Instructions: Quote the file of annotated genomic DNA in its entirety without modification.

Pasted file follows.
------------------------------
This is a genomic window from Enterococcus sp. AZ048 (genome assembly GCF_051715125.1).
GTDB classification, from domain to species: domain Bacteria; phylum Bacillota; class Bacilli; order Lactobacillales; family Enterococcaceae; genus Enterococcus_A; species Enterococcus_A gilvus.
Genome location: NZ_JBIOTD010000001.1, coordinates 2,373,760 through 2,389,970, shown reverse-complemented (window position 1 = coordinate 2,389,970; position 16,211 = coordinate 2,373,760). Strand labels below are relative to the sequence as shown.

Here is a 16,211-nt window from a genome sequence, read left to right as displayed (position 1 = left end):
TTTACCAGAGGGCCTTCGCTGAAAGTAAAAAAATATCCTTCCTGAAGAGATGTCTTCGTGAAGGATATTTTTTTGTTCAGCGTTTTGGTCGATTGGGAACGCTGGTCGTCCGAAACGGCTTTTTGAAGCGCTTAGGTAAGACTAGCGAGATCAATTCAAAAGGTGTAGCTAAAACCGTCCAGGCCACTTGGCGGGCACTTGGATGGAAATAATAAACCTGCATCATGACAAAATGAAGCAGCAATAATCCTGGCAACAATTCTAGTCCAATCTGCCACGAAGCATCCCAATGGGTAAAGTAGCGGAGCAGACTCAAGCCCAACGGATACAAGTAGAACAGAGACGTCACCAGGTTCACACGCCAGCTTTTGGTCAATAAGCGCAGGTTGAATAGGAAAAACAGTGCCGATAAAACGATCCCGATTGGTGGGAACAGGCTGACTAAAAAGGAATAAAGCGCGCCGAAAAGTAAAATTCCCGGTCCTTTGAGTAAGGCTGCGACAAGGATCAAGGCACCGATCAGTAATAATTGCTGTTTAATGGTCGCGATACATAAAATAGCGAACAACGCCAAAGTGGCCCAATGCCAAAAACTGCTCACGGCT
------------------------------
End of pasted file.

This is a genomic window from Enterococcus sp. AZ048 (genome assembly GCF_051715125.1).
GTDB classification, from domain to species: domain Bacteria; phylum Bacillota; class Bacilli; order Lactobacillales; family Enterococcaceae; genus Enterococcus_A; species Enterococcus_A gilvus.
Genome location: NZ_JBIOTD010000001.1, coordinates 2,373,760 through 2,389,970, shown reverse-complemented (window position 1 = coordinate 2,389,970; position 16,211 = coordinate 2,373,760). Strand labels below are relative to the sequence as shown.

Here is a 16,211-nt window from a genome sequence, read left to right as displayed (position 1 = left end):
TTTACCAGAGGGCCTTCGCTGAAAGTAAAAAAATATCCTTCCTGAAGAGATGTCTTCGTGAAGGATATTTTTTTGTTCAGCGTTTTGGTCGATTGGGAACGCTGGTCGTCCGAAACGGCTTTTTGAAGCGCTTAGGTAAGACTAGCGAGATCAATTCAAAAGGTGTAGCTAAAACCGTCCAGGCCACTTGGCGGGCACTTGGATGGAAATAATAAACCTGCATCATGACAAAATGAAGCAGCAATAATCCTGGCAACAATTCTAGTCCAATCTGCCACGAAGCATCCCAATGGGTAAAGTAGCGGAGCAGACTCAAGCCCAACGGATACAAGTAGAACAGAGACGTCACCAGGTTCACACGCCAGCTTTTGGTCAATAAGCGCAGGTTGAATAGGAAAAACAGTGCCGATAAAACGATCCCGATTGGTGGGAACAGGCTGACTAAAAAGGAATAAAGCGCGCCGAAAAGTAAAATTCCCGGTCCTTTGAGTAAGGCTGCGACAAGGATCAAGGCACCGATCAGTAATAATTGCTGTTTAATGGTCGCGATACATAAAATAGCGAACAACGCCAAAGTGGCCCAATGCCAAAAACTGCTCACGGCT